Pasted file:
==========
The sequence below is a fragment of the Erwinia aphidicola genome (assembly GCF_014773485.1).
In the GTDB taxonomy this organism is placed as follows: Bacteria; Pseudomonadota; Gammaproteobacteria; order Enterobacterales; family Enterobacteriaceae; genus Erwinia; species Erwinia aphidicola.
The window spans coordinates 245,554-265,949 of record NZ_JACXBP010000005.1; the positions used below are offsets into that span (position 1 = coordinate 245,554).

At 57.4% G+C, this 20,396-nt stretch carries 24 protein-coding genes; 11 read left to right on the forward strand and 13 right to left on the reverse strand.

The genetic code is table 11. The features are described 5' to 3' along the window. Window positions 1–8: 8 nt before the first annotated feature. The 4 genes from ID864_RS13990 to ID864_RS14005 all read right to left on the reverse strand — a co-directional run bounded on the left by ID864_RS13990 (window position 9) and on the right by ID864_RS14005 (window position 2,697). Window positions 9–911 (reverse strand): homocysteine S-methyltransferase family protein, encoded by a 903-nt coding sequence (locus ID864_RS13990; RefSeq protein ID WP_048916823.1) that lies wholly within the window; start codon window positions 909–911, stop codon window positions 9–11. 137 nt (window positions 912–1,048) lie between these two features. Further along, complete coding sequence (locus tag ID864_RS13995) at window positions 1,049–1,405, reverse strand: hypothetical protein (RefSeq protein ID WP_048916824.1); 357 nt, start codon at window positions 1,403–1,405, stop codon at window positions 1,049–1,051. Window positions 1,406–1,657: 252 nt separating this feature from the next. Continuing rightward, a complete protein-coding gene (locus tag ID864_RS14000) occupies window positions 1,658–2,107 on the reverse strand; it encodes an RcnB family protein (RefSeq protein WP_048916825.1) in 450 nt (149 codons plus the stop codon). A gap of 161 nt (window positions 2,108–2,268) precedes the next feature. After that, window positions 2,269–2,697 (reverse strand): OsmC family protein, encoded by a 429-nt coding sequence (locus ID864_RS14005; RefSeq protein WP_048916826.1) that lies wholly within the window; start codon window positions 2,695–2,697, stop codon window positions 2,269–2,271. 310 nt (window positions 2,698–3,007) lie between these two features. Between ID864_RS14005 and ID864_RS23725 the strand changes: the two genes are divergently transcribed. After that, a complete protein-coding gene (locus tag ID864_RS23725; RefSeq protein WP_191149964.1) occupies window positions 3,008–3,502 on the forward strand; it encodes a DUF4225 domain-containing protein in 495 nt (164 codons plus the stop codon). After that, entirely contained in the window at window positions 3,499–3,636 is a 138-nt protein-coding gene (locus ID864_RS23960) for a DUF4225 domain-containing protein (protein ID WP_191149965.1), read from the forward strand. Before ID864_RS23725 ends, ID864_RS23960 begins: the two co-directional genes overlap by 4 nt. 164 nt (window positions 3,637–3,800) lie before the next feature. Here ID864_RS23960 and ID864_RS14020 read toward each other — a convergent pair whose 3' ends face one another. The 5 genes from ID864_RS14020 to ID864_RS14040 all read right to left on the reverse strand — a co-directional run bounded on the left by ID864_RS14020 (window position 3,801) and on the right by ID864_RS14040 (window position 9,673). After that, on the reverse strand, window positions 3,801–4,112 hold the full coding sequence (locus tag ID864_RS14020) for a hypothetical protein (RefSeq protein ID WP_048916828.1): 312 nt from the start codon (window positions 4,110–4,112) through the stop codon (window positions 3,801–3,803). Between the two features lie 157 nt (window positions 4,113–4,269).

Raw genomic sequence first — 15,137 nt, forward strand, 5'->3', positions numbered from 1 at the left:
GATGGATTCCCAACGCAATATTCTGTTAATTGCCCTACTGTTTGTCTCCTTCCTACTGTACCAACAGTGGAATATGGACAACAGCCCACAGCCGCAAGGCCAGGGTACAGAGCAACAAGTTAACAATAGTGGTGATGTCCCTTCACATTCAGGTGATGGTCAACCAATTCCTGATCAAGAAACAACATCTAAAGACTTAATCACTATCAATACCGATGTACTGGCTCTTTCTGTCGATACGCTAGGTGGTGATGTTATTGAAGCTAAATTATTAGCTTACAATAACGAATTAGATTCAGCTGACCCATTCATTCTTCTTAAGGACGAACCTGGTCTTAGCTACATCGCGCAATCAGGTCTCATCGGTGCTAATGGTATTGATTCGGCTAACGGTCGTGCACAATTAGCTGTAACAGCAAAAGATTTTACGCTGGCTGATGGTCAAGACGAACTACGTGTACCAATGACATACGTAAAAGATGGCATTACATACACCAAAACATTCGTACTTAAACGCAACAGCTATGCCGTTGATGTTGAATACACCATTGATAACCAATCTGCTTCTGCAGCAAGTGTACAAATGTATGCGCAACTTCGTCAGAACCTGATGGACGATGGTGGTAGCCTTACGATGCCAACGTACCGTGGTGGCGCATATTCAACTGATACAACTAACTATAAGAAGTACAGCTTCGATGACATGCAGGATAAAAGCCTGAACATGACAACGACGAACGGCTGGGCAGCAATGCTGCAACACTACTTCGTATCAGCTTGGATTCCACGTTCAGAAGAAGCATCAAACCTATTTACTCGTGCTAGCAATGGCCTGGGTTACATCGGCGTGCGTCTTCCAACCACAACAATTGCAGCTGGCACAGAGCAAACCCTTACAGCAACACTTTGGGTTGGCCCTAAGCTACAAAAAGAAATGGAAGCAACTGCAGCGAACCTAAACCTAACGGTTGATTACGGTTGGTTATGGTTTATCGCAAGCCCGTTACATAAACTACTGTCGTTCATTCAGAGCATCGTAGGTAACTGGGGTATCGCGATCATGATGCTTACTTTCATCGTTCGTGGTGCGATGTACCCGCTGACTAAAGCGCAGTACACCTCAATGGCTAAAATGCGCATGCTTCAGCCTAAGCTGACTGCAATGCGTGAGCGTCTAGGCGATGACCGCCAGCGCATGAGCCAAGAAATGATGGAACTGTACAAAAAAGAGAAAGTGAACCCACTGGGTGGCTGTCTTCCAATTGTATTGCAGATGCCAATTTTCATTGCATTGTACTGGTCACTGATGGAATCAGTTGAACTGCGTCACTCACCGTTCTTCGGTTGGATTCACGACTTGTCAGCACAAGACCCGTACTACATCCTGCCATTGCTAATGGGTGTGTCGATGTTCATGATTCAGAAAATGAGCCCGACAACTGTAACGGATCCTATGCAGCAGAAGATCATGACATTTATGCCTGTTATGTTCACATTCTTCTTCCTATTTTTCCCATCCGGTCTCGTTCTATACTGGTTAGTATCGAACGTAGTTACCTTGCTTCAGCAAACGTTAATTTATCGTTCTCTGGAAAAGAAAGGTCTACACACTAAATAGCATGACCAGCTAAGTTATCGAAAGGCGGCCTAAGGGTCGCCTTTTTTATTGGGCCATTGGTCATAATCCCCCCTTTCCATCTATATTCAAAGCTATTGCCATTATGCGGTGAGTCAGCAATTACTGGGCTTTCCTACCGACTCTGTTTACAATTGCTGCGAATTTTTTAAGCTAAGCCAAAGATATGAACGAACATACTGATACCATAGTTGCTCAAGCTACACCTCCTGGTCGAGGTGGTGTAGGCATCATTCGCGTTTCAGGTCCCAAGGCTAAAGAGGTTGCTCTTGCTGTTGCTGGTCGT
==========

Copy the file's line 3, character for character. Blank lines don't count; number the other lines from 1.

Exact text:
The window spans coordinates 245,554-265,949 of record NZ_JACXBP010000005.1; the positions used below are offsets into that span (position 1 = coordinate 245,554).